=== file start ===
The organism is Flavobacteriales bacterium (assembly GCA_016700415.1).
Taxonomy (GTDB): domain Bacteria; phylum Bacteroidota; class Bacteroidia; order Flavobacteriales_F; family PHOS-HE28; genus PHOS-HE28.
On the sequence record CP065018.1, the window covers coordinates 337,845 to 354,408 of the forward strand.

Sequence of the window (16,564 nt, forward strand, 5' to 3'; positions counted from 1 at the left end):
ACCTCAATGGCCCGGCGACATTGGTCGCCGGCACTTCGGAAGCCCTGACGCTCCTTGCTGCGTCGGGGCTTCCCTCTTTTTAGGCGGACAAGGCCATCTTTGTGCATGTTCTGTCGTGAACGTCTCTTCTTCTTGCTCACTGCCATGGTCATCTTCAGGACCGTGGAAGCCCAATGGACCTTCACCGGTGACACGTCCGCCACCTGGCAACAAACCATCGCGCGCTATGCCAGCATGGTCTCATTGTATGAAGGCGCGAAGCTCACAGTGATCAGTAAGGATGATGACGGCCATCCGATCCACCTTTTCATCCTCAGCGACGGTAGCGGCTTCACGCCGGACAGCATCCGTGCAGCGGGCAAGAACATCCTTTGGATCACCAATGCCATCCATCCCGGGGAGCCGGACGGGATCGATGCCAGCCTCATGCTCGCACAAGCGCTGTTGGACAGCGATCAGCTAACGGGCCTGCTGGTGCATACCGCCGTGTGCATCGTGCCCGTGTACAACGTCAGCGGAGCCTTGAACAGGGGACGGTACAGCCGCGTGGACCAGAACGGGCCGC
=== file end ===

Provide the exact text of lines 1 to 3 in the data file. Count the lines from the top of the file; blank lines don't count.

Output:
The organism is Flavobacteriales bacterium (assembly GCA_016700415.1).
Taxonomy (GTDB): domain Bacteria; phylum Bacteroidota; class Bacteroidia; order Flavobacteriales_F; family PHOS-HE28; genus PHOS-HE28.
On the sequence record CP065018.1, the window covers coordinates 337,845 to 354,408 of the forward strand.